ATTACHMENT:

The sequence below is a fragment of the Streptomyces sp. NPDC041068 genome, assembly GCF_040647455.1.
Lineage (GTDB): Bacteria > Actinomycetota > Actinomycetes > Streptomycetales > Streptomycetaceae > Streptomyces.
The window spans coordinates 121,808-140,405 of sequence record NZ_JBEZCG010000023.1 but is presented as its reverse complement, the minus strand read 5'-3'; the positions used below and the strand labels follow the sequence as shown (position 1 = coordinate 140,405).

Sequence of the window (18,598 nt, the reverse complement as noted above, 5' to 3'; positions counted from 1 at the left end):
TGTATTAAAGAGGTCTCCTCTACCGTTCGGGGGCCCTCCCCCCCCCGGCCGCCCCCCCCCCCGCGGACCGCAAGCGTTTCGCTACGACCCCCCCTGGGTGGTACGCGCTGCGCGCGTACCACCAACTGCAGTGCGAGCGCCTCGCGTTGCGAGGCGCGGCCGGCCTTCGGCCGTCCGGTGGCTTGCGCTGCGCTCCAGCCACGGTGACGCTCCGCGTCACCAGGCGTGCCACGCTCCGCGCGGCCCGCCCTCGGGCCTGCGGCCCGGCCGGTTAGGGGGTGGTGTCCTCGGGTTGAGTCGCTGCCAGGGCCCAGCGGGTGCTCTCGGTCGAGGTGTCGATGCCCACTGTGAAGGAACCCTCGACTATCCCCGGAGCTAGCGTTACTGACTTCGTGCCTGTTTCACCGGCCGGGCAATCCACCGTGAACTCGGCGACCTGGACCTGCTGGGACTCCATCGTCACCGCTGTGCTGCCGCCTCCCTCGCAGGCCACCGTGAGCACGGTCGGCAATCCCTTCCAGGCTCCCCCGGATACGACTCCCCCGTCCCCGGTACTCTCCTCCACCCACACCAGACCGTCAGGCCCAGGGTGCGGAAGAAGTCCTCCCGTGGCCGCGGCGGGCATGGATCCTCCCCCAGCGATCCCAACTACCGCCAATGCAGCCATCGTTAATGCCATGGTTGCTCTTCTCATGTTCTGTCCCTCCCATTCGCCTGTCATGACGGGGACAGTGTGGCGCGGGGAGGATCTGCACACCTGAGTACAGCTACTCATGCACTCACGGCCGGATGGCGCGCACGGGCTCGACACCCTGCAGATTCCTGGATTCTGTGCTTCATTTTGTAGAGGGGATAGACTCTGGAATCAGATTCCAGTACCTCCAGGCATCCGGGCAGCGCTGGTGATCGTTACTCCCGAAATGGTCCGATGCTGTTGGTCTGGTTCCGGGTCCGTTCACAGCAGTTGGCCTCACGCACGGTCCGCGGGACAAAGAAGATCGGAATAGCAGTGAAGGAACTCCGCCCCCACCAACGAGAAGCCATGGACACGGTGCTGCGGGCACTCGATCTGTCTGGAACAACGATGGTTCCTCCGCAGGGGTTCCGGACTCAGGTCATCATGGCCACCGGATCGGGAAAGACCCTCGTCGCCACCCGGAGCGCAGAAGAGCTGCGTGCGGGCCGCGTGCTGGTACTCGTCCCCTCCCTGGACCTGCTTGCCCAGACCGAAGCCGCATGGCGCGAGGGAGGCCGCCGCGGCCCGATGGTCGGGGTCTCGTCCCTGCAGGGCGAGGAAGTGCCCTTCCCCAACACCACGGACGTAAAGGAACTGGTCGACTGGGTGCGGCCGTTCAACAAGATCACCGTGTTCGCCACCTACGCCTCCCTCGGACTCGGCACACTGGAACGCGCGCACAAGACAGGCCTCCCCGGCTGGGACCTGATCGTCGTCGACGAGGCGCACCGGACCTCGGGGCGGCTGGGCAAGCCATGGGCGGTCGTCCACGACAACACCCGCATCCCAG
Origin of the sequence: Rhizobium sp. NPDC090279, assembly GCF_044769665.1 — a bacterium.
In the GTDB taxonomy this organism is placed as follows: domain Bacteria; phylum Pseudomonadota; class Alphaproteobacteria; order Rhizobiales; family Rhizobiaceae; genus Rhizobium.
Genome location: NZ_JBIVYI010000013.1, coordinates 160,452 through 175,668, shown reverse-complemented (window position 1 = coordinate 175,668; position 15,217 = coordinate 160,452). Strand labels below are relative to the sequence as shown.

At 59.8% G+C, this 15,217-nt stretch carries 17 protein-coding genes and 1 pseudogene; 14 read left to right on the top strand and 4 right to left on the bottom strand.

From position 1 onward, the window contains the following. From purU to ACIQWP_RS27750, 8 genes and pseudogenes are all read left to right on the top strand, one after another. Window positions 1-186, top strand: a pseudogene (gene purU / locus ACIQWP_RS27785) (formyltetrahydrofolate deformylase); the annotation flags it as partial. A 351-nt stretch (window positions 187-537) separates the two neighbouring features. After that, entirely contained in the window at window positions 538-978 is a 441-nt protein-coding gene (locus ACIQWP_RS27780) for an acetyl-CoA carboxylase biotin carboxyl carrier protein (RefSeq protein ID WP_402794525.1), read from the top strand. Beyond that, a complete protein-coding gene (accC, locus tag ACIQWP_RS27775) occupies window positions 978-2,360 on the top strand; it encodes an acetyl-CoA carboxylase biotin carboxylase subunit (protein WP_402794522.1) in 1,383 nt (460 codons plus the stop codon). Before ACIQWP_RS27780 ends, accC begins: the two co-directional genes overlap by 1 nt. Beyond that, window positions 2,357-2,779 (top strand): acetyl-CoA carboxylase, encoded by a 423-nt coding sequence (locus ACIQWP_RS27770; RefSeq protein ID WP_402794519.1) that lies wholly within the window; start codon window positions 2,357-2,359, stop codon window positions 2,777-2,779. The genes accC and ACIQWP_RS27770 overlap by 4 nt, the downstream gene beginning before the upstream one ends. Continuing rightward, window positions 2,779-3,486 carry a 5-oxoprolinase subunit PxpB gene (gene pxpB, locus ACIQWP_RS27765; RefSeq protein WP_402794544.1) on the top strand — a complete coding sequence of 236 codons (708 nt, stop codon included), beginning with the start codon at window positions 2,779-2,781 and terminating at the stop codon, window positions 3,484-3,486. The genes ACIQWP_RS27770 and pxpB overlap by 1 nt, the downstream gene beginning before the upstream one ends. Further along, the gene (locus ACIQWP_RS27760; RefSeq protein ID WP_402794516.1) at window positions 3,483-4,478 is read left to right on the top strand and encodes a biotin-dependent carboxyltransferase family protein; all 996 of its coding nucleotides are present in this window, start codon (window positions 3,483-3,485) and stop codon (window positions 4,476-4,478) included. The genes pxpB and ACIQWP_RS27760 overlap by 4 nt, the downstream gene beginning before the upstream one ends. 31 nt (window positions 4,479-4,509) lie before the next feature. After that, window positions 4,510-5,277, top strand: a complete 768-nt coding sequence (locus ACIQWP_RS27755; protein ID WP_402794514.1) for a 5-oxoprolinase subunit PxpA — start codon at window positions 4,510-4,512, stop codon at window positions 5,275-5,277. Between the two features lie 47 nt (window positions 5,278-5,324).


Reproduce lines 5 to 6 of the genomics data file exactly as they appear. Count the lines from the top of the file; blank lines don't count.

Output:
TGTATTAAAGAGGTCTCCTCTACCGTTCGGGGGCCCTCCCCCCCCCGGCCGCCCCCCCCCCCGCGGACCGCAAGCGTTTCGCTACGACCCCCCCTGGGTGGTACGCGCTGCGCGCGTACCACCAACTGCAGTGCGAGCGCCTCGCGTTGCGAGGCGCGGCCGGCCTTCGGCCGTCCGGTGGCTTGCGCTGCGCTCCAGCCACGGTGACGCTCCGCGTCACCAGGCGTGCCACGCTCCGCGCGGCCCGCCCTCGGGCCTGCGGCCCGGCCGGTTAGGGGGTGGTGTCCTCGGGTTGAGTCGCTGCCAGGGCCCAGCGGGTGCTCTCGGTCGAGGTGTCGATGCCCACTGTGAAGGAACCCTCGACTATCCCCGGAGCTAGCGTTACTGACTTCGTGCCTGTTTCACCGGCCGGGCAATCCACCGTGAACTCGGCGACCTGGACCTGCTGGGACTCCATCGTCACCGCTGTGCTGCCGCCTCCCTCGCAGGCCACCGTGAGCACGGTCGGCAATCCCTTCCAGGCTCCCCCGGATACGACTCCCCCGTCCCCGGTACTCTCCTCCACCCACACCAGACCGTCAGGCCCAGGGTGCGGAAGAAGTCCTCCCGTGGCCGCGGCGGGCATGGATCCTCCCCCAGCGATCCCAACTACCGCCAATGCAGCCATCGTTAATGCCATGGTTGCTCTTCTCATGTTCTGTCCCTCCCATTCGCCTGTCATGACGGGGACAGTGTGGCGCGGGGAGGATCTGCACACCTGAGTACAGCTACTCATGCACTCACGGCCGGATGGCGCGCACGGGCTCGACACCCTGCAGATTCCTGGATTCTGTGCTTCATTTTGTAGAGGGGATAGACTCTGGAATCAGATTCCAGTACCTCCAGGCATCCGGGCAGCGCTGGTGATCGTTACTCCCGAAATGGTCCGATGCTGTTGGTCTGGTTCCGGGTCCGTTCACAGCAGTTGGCCTCACGCACGGTCCGCGGGACAAAGAAGATCGGAATAGCAGTGAAGGAACTCCGCCCCCACCAACGAGAAGCCATGGACACGGTGCTGCGGGCACTCGATCTGTCTGGAACAACGATGGTTCCTCCGCAGGGGTTCCGGACTCAGGTCATCATGGCCACCGGATCGGGAAAGACCCTCGTCGCCACCCGGAGCGCAGAAGAGCTGCGTGCGGGCCGCGTGCTGGTACTCGTCCCCTCCCTGGACCTGCTTGCCCAGACCGAAGCCGCATGGCGCGAGGGAGGCCGCCGCGGCCCGATGGTCGGGGTCTCGTCCCTGCAGGGCGAGGAAGTGCCCTTCCCCAACACCACGGACGTAAAGGAACTGGTCGACTGGGTGCGGCCGTTCAACAAGATCACCGTGTTCGCCACCTACGCCTCCCTCGGACTCGGCACACTGGAACGCGCGCACAAGACAGGCCTCCCCGGCTGGGACCTGATCGTCGTCGACGAGGCGCACCGGACCTCGGGGCGGCTGGGCAAGCCATGGGCGGTCGTCCACGACAACACCCGCATCCCAG
Origin of the sequence: Rhizobium sp. NPDC090279, assembly GCF_044769665.1 — a bacterium.